Fidelity vs. Lively HSA

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PeterParker
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Fidelity vs. Lively HSA

Post by PeterParker » Wed Jan 09, 2019 3:18 pm

Okay. Currently have a $4k in employer HSA.

Also have $100 in Lively after opening a Lively HSA last year (never got around to the trustee-to-trustee transfer).

I NOW hear that as of January 2019, both Fidelity and Lively are offering a COMPLETELY FREE personal HSA account to people. There are no investment fees other than expense ratios, and possibly some other Mickey Mouse stuff on things other than low-cost mutual index funds (the only thing I care about).

SO NO FEES, each.

So here's the thing. I'm wondering if Fidelity has a more slick cash management aspect.

With Lively HSA, their investing is done through TD Ameritrade. It appears if I want to directly pay for medical expenses (or reimburse myself) via this account, I need to either keep a cash reserve, or liquidate the Ameritrade investments, in order to do so. Not terrible, but certainly a couple extra manual steps.

Does anyone know if Fidelity HSA has more slick options like their CMA. By which I mean, sweep accounts, auto-balancing, etc --- both so that it's fully automated, holds exactly what I want it to hold (which is little to no cash) --- yet I can pay bills with it instantly? Hell even a 2% money market fund will do for a small chunk. Anyone know this?

aristotelian
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Re: Fidelity vs. Lively HSA

Post by aristotelian » Wed Jan 09, 2019 3:46 pm

I don't see any difference. Both TD and Fidelity have standard cash management accounts for settling funds as such. Lively gives you more bells and whistles like the option to store receipt online and such. The interface more clearly labels contributions and such. Fidelity is more of a bare bones investment account that happens to be an HSA.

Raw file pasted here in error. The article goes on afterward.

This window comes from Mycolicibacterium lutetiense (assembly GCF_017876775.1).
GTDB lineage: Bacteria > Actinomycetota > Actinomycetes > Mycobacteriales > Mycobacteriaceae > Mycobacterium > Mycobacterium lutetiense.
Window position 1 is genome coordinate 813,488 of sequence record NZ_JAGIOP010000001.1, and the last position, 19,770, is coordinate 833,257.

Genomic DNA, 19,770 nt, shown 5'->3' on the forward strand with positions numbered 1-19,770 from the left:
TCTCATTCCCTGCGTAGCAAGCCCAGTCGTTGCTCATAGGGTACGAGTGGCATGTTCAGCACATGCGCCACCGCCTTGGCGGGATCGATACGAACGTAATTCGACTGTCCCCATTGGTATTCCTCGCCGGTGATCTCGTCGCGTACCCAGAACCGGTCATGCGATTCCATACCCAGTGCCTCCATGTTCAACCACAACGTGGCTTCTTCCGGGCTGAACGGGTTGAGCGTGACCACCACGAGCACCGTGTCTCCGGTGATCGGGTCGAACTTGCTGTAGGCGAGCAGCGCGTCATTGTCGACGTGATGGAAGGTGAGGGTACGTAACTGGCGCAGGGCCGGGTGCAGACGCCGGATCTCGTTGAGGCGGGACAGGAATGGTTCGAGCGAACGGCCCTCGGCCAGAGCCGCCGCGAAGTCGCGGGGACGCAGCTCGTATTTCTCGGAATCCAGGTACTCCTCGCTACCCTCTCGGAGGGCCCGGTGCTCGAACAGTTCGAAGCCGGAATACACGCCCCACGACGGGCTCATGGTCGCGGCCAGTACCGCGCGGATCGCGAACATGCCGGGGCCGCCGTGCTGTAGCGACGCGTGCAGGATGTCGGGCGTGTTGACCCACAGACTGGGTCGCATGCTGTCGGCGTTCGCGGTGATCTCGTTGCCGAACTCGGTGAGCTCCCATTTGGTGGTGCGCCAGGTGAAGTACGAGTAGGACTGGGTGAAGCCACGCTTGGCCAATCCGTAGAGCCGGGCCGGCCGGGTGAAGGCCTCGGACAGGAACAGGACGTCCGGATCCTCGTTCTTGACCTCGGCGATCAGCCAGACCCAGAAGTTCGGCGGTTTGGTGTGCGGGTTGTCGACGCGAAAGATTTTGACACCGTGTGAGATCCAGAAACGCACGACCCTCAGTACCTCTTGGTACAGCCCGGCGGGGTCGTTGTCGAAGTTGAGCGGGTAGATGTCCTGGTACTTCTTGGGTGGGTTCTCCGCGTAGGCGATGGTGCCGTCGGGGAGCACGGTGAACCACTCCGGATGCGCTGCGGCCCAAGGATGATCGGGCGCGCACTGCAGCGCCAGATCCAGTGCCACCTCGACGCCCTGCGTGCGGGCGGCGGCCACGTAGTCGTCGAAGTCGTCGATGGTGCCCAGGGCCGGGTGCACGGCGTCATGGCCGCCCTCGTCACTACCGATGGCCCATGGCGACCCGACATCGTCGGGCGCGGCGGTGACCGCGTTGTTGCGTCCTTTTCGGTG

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PeterParker
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Re: Fidelity vs. Lively HSA

Post by PeterParker » Wed Jan 09, 2019 4:04 pm

I just saw on HSA report card (have really not used either Fidelity or Lively much at all) --- that they both have 'sweep' auto-invest features of sorts.

However, with Lively you potentially have to do an extra step according to HSA report card:
Automated transfers between the HSA account and TD Ameritrade (TDA) can be set up. Note that you must manually invest your HSA dollars once they reach the TDA brokerage account. The implementation of an automatic/systematic investing plan would be the only way to have HSA dollars automatically flow into investments.
Maybe they are overthinking it.

Look I know with a Fidelity brokerage/ CMA, you can at the least sweep things into some money market 2%, and withdraw money directly from that at an ATM.

In an ideal world, which doesn't exist, I'd have 100% of my HSA balance in stocks (hey it's my money) and if I made a debit transaction, it would simply instantly sell off that amount of the mutual fund. Obviously that's not possible, so I want the next best thing.

I guess technically I could just reimburse all my medical/ dental/ prescription eyewear expenses once at the end of the year, so basically do 1 stock sell transaction, and 1 transfer to my checking/ taxables. So two manual transactions but only once a year. Maybe I'll just stick with that. Put all my medical expenses on a generic 2% cashback card and go that route.